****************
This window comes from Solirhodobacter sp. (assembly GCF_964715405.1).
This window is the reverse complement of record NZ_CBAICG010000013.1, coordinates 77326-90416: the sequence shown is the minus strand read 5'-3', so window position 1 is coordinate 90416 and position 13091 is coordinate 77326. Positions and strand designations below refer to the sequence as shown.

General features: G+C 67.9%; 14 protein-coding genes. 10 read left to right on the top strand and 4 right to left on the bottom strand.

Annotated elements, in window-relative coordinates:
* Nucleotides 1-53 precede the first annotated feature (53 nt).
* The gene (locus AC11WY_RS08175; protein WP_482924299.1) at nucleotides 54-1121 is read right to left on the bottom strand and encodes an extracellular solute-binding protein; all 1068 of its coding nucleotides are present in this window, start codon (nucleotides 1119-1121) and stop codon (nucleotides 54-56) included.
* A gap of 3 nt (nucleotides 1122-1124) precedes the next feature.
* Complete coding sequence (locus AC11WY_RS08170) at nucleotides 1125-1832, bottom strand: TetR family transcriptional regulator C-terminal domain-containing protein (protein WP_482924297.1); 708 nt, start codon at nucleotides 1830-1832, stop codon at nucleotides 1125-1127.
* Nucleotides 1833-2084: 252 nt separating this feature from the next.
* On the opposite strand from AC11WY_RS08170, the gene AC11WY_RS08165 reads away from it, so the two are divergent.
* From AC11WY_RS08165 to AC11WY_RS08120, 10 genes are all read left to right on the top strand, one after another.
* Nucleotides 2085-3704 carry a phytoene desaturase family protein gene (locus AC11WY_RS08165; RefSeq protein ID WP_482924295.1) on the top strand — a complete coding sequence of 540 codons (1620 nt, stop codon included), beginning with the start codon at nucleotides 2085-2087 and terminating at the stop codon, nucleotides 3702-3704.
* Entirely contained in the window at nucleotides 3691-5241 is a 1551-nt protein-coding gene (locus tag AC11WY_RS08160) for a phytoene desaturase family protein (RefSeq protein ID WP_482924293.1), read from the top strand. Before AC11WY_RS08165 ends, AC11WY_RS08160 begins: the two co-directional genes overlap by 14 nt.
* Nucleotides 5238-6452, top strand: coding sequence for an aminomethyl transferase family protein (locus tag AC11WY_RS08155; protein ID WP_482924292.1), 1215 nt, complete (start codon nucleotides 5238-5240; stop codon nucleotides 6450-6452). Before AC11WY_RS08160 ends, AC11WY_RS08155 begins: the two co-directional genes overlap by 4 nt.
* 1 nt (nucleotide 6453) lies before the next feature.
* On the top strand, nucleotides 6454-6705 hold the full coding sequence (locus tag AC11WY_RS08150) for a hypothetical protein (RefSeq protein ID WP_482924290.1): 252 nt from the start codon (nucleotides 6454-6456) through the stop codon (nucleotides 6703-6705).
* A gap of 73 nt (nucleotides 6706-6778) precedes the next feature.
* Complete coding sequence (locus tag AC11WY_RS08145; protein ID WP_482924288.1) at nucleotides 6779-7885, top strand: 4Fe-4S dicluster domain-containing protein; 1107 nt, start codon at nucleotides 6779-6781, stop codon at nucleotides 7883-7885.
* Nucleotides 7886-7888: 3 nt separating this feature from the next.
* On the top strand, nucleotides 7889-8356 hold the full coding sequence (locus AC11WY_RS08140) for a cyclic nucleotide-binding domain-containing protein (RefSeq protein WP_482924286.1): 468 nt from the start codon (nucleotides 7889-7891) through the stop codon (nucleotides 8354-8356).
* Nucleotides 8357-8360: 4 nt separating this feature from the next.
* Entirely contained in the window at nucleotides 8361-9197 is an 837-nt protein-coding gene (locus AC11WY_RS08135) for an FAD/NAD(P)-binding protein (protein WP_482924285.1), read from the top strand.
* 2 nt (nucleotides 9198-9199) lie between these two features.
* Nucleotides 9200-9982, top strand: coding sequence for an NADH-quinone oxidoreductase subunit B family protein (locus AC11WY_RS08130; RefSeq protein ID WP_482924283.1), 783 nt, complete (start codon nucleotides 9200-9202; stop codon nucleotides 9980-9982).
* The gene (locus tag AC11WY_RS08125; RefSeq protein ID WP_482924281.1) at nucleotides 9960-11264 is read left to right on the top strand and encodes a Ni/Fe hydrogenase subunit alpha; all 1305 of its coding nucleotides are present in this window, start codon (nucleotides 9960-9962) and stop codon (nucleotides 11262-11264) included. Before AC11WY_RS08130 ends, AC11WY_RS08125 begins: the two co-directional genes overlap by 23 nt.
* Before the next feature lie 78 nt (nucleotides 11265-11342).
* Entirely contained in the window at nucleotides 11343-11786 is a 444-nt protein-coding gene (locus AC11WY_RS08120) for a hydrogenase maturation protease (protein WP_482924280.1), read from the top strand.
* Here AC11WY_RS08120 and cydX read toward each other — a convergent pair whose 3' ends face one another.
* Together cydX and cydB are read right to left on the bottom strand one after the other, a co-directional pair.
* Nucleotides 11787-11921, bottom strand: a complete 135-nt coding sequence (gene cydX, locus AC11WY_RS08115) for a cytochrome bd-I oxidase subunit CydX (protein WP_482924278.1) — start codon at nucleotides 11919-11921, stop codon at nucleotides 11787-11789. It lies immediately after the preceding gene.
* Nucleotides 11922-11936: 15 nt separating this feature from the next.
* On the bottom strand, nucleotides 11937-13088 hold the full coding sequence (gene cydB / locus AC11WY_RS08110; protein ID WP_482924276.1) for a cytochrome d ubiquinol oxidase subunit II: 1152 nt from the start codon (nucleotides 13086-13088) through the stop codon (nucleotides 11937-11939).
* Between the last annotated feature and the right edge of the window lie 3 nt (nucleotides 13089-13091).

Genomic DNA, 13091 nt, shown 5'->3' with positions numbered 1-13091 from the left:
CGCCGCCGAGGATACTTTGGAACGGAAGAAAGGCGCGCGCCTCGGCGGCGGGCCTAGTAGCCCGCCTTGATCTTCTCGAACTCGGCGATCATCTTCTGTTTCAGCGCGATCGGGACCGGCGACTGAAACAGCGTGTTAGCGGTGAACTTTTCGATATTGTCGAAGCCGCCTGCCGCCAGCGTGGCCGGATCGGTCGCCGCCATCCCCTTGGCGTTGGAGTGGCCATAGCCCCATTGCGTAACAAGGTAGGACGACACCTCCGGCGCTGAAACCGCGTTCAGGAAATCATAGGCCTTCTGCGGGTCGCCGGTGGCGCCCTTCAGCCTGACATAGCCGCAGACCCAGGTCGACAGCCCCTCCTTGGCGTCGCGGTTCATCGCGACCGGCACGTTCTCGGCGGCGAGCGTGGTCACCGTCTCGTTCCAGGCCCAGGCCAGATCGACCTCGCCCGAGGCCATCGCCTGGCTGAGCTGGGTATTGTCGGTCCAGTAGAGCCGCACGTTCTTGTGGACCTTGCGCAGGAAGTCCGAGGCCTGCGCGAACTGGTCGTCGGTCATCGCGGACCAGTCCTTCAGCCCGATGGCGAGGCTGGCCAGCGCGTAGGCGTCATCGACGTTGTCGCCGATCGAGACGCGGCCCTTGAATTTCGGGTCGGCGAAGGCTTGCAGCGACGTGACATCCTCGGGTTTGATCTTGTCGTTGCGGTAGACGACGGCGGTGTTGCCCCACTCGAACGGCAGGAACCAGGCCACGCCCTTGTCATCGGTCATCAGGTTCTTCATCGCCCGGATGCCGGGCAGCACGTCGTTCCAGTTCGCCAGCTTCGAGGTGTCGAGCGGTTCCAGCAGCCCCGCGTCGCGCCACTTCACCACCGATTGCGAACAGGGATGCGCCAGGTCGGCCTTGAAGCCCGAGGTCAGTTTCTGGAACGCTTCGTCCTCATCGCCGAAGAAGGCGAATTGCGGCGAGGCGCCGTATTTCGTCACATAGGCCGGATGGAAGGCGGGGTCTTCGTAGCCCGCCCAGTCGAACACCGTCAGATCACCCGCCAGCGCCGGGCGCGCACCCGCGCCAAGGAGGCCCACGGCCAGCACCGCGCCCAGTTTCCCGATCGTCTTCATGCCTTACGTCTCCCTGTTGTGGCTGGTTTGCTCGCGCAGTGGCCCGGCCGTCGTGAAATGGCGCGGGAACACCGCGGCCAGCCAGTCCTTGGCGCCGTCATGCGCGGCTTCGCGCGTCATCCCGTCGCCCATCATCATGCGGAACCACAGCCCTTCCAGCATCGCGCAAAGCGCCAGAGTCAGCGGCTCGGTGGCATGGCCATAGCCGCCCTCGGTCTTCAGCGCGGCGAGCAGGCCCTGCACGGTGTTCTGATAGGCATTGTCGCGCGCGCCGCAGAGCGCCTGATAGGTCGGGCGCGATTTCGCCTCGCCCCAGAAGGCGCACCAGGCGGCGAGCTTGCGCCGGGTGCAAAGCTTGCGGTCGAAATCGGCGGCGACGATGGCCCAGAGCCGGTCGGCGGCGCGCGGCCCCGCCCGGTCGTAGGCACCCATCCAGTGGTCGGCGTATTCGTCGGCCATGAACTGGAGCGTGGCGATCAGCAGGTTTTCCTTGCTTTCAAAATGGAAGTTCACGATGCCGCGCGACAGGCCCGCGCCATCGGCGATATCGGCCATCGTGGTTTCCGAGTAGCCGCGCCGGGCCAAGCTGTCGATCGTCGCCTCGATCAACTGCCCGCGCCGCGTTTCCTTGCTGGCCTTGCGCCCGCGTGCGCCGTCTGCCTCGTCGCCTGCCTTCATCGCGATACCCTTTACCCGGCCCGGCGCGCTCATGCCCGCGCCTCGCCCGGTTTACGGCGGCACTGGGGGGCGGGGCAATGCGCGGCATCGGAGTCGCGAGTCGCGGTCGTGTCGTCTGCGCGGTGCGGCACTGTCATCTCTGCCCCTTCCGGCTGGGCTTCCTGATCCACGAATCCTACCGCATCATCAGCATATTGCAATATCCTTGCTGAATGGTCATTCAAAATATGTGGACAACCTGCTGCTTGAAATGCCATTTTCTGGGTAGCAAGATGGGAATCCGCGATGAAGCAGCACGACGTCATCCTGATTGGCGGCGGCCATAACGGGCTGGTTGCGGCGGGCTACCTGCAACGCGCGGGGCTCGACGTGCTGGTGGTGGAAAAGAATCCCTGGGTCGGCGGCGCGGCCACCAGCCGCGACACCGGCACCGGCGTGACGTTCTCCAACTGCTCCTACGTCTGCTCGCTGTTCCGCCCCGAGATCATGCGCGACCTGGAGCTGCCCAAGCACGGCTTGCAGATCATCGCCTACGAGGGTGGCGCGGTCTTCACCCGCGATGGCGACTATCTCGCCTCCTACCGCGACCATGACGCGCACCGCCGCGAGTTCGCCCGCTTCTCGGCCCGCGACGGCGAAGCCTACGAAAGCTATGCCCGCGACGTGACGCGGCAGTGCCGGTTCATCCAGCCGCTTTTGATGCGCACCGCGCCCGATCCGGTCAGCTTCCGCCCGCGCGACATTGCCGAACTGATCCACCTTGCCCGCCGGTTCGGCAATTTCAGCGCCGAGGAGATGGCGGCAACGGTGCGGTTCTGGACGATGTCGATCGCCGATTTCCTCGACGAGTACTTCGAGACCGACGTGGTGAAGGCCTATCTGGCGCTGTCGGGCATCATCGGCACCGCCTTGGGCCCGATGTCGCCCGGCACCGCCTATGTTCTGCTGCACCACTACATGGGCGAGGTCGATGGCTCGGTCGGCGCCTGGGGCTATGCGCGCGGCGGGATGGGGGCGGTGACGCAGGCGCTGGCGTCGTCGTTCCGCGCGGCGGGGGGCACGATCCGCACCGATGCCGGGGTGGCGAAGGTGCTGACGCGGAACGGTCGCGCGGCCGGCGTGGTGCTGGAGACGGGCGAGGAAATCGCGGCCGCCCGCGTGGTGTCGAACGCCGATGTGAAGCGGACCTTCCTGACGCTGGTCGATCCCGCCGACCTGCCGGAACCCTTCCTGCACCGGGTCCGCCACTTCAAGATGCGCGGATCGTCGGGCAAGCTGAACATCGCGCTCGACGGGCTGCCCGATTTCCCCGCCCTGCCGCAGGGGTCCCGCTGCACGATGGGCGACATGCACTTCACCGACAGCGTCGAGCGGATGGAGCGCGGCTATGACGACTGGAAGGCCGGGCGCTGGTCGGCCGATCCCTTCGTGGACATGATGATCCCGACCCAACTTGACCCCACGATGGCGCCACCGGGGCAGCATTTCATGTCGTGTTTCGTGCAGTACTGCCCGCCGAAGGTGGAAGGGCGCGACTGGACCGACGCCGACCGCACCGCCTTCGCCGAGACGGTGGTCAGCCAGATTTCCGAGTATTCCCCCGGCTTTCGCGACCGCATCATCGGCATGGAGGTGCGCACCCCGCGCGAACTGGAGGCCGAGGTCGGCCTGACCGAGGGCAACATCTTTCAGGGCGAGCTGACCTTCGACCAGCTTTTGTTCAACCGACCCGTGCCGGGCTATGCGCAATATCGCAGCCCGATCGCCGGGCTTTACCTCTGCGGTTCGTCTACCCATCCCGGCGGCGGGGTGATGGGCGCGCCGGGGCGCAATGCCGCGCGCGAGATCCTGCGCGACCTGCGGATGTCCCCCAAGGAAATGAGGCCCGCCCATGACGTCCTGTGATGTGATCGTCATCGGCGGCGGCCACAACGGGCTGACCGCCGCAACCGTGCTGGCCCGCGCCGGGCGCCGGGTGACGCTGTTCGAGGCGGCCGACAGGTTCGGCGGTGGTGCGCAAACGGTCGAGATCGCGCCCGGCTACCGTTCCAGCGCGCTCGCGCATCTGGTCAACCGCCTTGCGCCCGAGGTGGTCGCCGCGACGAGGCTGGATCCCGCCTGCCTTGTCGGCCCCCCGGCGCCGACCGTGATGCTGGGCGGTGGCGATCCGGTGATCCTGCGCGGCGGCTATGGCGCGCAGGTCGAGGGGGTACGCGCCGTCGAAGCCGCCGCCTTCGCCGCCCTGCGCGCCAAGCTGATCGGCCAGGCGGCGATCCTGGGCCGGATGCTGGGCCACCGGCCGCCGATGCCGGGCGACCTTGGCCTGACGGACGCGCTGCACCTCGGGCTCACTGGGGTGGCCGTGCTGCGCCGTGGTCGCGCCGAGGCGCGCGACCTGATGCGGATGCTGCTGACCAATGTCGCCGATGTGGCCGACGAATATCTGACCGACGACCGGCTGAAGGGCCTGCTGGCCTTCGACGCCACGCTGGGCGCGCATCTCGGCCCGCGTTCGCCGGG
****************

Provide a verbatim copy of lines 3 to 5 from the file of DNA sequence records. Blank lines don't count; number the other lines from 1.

General features: G+C 67.9%; 14 protein-coding genes. 10 read left to right on the top strand and 4 right to left on the bottom strand.

Annotated elements, in window-relative coordinates:
* Nucleotides 1-53 precede the first annotated feature (53 nt).